The Pakistani rulers and public alike seem to be under the impression that, since we managed to produce nuclear weapons and missiles, we can now achieve miracles. Those were totally different projects. As far as the nuclear programme is concerned, I had invaluable practical experience and had the required educational qualifications. My team and I were all highly committed to the goal of making the project a success. We believed that Pakistan’s very existence would be at stake if we did not complete the nuclear programme successfully.
Another important factor was the role played by personalities like Mr Zulfikar Ali Bhutto, Gen Ziaul Haq, Mr Ghulam Ishaq Khan, Mr Agha Shahi, Gen Khalid Mahmud Arif, who was vice chief of the army staff at that time, Gen Mirza Aslam Beg and Gen Abdul Wahid Kakar. All were sincere in their commitment. The necessary funds (about $25 million per year) were provided to us, as were all facilities required by the programme.
Such conditions are now non-existent. We now have corrupt, selfish people at the helm of affairs. We have only to look at the glaring examples of PIA and Pakistan Steel.
If important projects like those mentioned above are given to Pakistanis, they will become yet more PIAs and Pakistan Steel Mills. Nepotism, overstaffing with unqualified and inexperienced people, overabundance of persons of official cadre, fleets of land cruisers – you name it, it will be there. We have all heard details about the corruption related to the Agosta Submarine. Not only the fish’s head, but the whole body is rotten.
The present government, or any that may follow, will never be able to provide enough funds to keep such projects going. An initial investment of hundreds of millions of dollars will be required with little to show for it in the beginning. The projects will drag on and the poor people will see gold, copper and electricity only in their dreams. Looters will have a heyday and they will walk off with filled pockets. In a country where officials cannot even build, complete and maintain schools, colleges and hospitals, how can one expect miracles?
So what is the solution for Thar? My sincere and considered advice is to give the Thar Coal Project to Shenhua. Sort out terms and conditions that are mutually beneficial and acceptable. The Chinese are our trusted friends and they will be more than accommodating. Regarding the Reko Diq projects, either discuss acceptable, beneficial terms and conditions with the present companies or find others which can offer attractive terms and conditions. If the earlier terms and conditions set were detrimental to us, it was our fault that we accepted them, in the first place; the foreign firms are not to blame. More often than not, our own people indulge in corruption at the cost of national interests. Haven’t we got the examples of the IPPs and the RPPs?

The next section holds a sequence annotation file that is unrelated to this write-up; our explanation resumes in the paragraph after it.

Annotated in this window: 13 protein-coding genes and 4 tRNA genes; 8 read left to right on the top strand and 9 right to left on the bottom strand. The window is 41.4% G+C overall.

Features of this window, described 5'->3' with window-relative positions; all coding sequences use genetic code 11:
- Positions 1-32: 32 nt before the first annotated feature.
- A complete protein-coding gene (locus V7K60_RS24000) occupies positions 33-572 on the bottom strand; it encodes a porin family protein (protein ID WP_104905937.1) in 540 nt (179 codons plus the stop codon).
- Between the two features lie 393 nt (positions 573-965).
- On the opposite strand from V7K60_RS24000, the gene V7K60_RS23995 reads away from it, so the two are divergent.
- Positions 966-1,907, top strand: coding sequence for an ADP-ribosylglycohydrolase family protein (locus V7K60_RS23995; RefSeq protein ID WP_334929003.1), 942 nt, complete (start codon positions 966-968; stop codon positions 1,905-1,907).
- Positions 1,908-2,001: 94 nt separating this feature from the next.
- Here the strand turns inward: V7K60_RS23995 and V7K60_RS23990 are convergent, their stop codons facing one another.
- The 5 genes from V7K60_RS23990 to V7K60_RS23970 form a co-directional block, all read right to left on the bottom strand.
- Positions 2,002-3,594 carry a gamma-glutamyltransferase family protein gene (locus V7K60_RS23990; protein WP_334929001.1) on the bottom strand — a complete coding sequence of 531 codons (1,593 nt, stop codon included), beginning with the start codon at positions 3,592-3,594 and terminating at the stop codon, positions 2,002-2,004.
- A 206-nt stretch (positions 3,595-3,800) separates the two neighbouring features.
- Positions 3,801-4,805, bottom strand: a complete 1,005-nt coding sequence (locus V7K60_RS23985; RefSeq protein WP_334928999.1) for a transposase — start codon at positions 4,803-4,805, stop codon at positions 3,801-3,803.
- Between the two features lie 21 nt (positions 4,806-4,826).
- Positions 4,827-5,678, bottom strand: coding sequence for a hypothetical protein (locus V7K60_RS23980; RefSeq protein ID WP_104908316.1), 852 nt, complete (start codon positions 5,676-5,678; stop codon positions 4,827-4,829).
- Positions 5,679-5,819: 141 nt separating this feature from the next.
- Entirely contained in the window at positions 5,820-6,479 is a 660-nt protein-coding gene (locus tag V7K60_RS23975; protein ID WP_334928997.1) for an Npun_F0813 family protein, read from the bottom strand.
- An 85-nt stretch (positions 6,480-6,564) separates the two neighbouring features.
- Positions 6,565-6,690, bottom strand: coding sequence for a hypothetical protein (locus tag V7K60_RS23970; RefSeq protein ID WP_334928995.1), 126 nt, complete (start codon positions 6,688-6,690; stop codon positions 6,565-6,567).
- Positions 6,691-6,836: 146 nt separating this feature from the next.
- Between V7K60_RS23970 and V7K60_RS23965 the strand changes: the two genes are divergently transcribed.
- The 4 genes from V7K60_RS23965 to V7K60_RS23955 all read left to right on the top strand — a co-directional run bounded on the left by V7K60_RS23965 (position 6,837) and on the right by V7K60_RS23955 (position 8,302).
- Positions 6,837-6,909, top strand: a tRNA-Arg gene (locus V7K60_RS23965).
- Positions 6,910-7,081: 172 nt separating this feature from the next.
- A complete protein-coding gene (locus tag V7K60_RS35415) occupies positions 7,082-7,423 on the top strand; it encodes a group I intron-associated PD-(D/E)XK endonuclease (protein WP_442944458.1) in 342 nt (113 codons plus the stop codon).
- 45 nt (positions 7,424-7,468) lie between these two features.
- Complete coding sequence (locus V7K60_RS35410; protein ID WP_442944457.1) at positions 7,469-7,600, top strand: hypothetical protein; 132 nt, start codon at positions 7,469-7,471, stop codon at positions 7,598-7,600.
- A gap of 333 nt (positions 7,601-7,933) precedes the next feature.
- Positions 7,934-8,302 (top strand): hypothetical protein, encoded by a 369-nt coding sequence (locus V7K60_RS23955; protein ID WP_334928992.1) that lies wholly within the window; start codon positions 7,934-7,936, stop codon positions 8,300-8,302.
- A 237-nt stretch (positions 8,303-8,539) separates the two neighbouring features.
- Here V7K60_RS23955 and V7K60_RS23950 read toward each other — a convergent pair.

Our financial wizards who signed the deal for F-16s had, for reasons best known only to them (money?), agreed to pay the company for the storage of the planes. We paid hundreds of millions of dollars as advance payment and the planes were ready, but we still paid millions more. If the deal for Reko Diq is faulty, hold the negotiators and the signatories responsible, not the foreign firm. It was our duty to safeguard and protect our national interests. However, such contracts are for mutual benefit – a question of give-and-take.
I am very much afraid that if we take the bait and try to do the job ourselves, gold, copper, gas and electricity will be but a mirage in the distance, with sand, rocks and bushes remaining the reality. The Pakistan Engineering Council, the Institute of Engineers and the Pakistan Academy of Sciences could all help in the negotiations, if need be. Riaz Mohammad Khan would still be our best bet to help in negotiations with Shenhua. I would assist him with great pleasure, if requested.
Email: [email protected]